The Blacklist Natalie Luca (No. 184) Review
The Blacklist: Season 4, Episode 12: Natalie Luca (No. 184) is an emotionally compelling episode that is unfortunately burdened by an ill-advised and over-extended attempt at topicality.
For a show that deals with crime and terrorism, we have not seen much with regards to biological weapons. This is a bit strange considering the very contemporary, very prevalent anxiety that extremists or other bad actors could develop or acquire such weapons and unleash them on an unsuspecting populace. Last night’s show, however, treated us not simply to a deadly bio-weapon that has been let loose, but one that was allowed to elope with a lover.
I’m talking, of course, about the titular Natalie Luca (Elizabeth Lail), an orphan whose immunity to the fatal Luschen’s virus made her optimal for unethical experiments by a shady corporation to weaponize the virus. She manages to escape with Malik Roumain (RJ Brown), who gives her the love she never had even as he directs her to use her “gift” to carry out his personal agenda. He does so right up until his untimely death, which comes as a blessing in disguise as he is finally able to feel the touch of the woman he manipulated but nevertheless loved. It might be hard to feel bad for Roumain, but one can’t help but feel for Natalie as she genuinely cries for the one person who granted her even the appearance of affection.
Regrettably, the program is weighed down by a subplot that comes so out of nowhere that one is baffled as to why it was included. Early in the episode, Samar (Mozhan Marno) informs Aram (Amir Arison) that she has learned that she gets paid less than him even though they do the same work. One can absolutely understand why Samar is upset about this, but not so much how she responded to it. Aram is clearly shocked to learn about this injustice, so for her to act like he is somehow responsible comes across as vindictive and even stupid.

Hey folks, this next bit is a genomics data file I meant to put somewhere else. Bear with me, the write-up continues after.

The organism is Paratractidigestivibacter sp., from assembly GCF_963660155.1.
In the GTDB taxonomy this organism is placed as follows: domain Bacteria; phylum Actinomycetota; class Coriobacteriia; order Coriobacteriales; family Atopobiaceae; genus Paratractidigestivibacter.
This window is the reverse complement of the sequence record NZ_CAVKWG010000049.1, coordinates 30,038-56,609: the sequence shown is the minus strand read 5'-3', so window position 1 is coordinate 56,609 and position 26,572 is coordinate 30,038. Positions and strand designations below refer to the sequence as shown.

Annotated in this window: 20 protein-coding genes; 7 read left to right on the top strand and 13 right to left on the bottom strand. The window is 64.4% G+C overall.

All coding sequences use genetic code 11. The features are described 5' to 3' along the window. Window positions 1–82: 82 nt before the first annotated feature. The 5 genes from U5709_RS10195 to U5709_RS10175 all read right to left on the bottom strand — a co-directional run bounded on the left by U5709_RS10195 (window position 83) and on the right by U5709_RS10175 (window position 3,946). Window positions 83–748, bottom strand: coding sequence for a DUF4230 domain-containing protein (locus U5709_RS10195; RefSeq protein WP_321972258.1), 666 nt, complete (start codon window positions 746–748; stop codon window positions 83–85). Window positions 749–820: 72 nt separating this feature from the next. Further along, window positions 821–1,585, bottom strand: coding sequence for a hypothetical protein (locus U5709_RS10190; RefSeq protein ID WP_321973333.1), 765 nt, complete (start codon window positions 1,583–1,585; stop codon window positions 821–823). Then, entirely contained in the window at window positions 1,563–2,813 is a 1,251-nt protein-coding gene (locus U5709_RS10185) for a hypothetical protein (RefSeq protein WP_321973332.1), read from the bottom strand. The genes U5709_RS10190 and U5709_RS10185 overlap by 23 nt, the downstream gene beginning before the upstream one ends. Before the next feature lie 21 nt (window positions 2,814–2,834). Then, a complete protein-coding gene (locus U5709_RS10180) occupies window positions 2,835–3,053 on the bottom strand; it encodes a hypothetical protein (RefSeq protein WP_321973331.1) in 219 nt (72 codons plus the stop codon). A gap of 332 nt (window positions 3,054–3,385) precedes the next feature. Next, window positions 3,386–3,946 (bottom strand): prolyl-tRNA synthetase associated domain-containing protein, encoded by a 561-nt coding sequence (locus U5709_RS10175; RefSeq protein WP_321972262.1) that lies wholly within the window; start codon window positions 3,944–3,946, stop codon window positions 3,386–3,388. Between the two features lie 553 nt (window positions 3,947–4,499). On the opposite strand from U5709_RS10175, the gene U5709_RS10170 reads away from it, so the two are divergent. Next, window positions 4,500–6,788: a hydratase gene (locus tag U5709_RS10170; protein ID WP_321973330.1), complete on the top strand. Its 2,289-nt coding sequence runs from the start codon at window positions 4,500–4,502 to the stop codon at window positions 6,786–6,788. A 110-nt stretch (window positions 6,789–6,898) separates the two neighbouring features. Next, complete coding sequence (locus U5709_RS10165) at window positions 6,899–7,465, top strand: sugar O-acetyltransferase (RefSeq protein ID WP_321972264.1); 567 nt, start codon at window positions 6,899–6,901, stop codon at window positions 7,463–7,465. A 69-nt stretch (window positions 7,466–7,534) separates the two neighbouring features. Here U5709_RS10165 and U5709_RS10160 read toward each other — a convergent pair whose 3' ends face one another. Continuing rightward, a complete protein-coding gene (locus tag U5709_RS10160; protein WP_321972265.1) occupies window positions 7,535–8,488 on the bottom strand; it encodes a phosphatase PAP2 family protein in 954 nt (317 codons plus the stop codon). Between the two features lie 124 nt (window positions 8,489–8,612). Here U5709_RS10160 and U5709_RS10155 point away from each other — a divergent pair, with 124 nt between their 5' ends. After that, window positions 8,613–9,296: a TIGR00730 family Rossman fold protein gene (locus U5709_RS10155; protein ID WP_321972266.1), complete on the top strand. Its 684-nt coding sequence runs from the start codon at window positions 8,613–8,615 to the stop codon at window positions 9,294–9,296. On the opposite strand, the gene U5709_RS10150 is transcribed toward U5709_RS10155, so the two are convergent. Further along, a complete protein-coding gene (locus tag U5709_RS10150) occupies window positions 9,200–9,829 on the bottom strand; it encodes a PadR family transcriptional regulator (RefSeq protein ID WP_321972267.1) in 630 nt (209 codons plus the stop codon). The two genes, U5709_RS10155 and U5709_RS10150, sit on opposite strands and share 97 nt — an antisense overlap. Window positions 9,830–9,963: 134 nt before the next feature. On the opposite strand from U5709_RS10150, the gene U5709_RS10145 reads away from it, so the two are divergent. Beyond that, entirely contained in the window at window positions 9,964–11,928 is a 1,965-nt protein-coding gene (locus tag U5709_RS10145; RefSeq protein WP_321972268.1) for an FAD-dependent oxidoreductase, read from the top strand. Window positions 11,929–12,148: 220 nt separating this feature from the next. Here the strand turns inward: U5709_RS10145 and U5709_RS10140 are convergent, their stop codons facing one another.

On top of this, if she is sure that it is because she is a woman (the show provides no hint as to why the FBI has decided to pay Samar less than Aram whatsoever, so we are forced to take her assessment at face value), why didn’t she mention it to Liz (Megan Boone), who is also a woman and perhaps could have proven a pattern of sexism if it was learned that she received less pay for the same amount of work as well. On its own, it could have been an annoying but harmless throwaway conversation, but the decision to revisit the matter over the course of the episode notably hurts its watchability.
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